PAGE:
The Long and The Short of It

This week, I’ve been looking through some of my old short stories and flash fiction.

I started exclusively prose in 2010 before moving gradually to poetry. As a result, I have an archive of pieces that are complete but are unedited.

Looking through them, I can now immediately spot where I’ve told the reader what was happening instead of showing it through action or dialogue, and any clumsy phrases that I’d now strike down. Here’s an example:

“How much have you had to drink?” she laughed, as he picked himself up. They had enjoyed only a small wine before heading out.

Today, I would probably have shown the character picking himself up in a different way, and placed the information about the small wine into dialogue.

However, I did spot a piece of flash fiction that I still wouldn’t edit very much. This is You’re Going Down.


The referee in the first boat shouted to the other two.

“The race is from here to that island. I want a fair competition, no funny business, no putting each other off. Understand?” They agreed, not quite in unison. “All right. On your marks, get set.” He blew a loud horn.

As soon as they picked up their oars, the man on the left began to regret his drunken bragging the previous week. Still, he felt sure he would win. The small hole he had drilled in his opponent’s boat would take care of that.

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Unpicking Suits

Over Christmas and New Year, I had the chance to catch up on legal drama Suits up to and including season 7.

So far, it’s been an engaging watch, and I think that’s down to the strong writing. The characters are motivated by what they want, whether that’s money, power, or – especially in the case of Louis Litt – petty one-upmanship.

It’s also clear that the writers have lived the experience of being a lawyer rather than simply researched it. In that sense, it has a similar feel to The West Wing. But the writing does have some flaws.

It is reasonable that characters will think in a similar way because they work in the same field, but they often express themselves with identical turns of phrase, sometimes down to swearing in the same manner.

The other piece of dialogue that often appears is: ‘What are you talking about?’ Used sparingly, this allows a character to explain the point in a different way and allow the viewer to understand it more clearly. In Suits, however, it’s used as a crutch.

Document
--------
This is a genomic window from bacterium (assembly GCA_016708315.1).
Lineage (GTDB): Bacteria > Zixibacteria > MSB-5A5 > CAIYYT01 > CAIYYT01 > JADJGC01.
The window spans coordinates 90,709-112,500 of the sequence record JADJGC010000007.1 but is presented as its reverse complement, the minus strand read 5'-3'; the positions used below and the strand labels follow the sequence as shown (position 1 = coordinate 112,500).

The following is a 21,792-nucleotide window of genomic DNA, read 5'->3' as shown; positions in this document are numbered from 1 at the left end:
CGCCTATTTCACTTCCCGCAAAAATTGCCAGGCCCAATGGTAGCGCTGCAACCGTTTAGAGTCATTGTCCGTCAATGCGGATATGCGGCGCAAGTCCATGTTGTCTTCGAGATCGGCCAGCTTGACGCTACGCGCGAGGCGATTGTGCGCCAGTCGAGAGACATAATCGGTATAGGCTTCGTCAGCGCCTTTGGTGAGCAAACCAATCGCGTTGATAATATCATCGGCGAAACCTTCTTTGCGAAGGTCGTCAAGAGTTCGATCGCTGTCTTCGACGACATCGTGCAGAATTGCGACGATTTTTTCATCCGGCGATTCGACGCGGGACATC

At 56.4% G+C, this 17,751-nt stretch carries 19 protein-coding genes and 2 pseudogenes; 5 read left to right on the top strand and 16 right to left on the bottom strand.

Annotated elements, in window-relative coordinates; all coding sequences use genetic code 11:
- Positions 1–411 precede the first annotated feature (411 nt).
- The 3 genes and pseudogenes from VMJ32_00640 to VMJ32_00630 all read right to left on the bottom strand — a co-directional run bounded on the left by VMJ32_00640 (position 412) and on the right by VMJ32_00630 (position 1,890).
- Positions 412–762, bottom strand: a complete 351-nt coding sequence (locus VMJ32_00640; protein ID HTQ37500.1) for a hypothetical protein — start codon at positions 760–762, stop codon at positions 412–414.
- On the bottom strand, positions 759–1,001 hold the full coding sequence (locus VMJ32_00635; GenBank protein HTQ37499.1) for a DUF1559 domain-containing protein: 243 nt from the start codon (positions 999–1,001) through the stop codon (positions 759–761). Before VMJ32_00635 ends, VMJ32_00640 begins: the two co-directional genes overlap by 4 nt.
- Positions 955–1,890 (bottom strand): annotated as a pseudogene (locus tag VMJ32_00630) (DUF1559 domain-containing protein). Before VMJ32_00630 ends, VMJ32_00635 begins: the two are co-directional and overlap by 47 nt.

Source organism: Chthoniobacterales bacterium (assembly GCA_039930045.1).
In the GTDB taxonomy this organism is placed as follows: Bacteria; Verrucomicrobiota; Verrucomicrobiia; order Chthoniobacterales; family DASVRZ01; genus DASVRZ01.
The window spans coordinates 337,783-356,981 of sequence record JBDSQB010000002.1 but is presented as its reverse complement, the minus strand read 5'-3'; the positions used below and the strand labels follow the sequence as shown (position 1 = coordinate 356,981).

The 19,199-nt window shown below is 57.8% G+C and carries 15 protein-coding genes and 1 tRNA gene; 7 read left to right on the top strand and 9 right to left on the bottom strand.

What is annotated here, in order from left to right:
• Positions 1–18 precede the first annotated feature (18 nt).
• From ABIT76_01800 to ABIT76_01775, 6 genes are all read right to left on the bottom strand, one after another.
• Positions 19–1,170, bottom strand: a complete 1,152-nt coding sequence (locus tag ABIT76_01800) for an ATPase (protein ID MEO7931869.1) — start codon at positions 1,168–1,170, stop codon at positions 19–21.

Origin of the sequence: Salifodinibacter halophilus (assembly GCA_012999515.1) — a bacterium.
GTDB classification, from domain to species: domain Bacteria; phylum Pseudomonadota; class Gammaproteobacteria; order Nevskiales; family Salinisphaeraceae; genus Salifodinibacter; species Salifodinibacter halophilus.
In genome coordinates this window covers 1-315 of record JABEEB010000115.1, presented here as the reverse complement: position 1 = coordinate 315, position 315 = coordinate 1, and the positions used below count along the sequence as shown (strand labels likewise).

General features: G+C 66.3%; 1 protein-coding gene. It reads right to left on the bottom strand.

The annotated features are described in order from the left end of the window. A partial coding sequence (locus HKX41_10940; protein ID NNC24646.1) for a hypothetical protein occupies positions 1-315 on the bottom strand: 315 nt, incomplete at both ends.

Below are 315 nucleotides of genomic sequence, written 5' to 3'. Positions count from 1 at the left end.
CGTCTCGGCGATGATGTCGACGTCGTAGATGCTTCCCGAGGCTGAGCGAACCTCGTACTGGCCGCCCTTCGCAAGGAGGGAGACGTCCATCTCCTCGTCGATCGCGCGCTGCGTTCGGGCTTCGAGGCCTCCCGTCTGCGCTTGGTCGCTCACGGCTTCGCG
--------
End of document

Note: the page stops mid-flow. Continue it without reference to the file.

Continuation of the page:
That said, I’m still looking forward to season 8, whenever I have a chance to watch it.

Press play.

Recently, I’ve rediscovered the art of playwrighting. National Novel Writing Month used to have an offshoot called Script Frenzy. In 2012, its last year, I wrote my first and only full-length script: a stage play for two actors. Since then, I’ve become more comfortable with dialogue in prose, and how it can be used to imply action, or indeed how an action can omit several lines of speech. I haven’t yet edited my Script Frenzy work, but I imagine I could tighten up the dialogue and cut out many of the directions.

One thing that strikes me about penning a play is that you must have a clear idea of where it’ll be performed, not just which venue, but where in the world. A radio drama, for instance, will be radically different from a screenplay, and done on a vastly different budget. Even taking a stage play from London’s West End to Broadway will require the script to be laid out in a different format. But once you know where it’ll be set, the rest falls into place.

Scrivener, for instance, offers several different templates, including all the ones mentioned in the last paragraph, and any that aren’t shown by default can probably be downloaded. You tell the program your next action by pressing Enter or Tab at the end of each line. I’ve found this software a joy to work with for novelling, and just as good for scripts.

It’s most important, however, to remember that playwrighting is not for control freaks. The moment you give it to a director, he or she will have different ideas about how your words should be presented to an audience. You might imagine your characters sitting opposite sides of a table dressed formally, but the director might see them in jeans cuddled up next to each other. The writer has limited input in this process. The only way to guarantee it goes the way you want is to become a director yourself.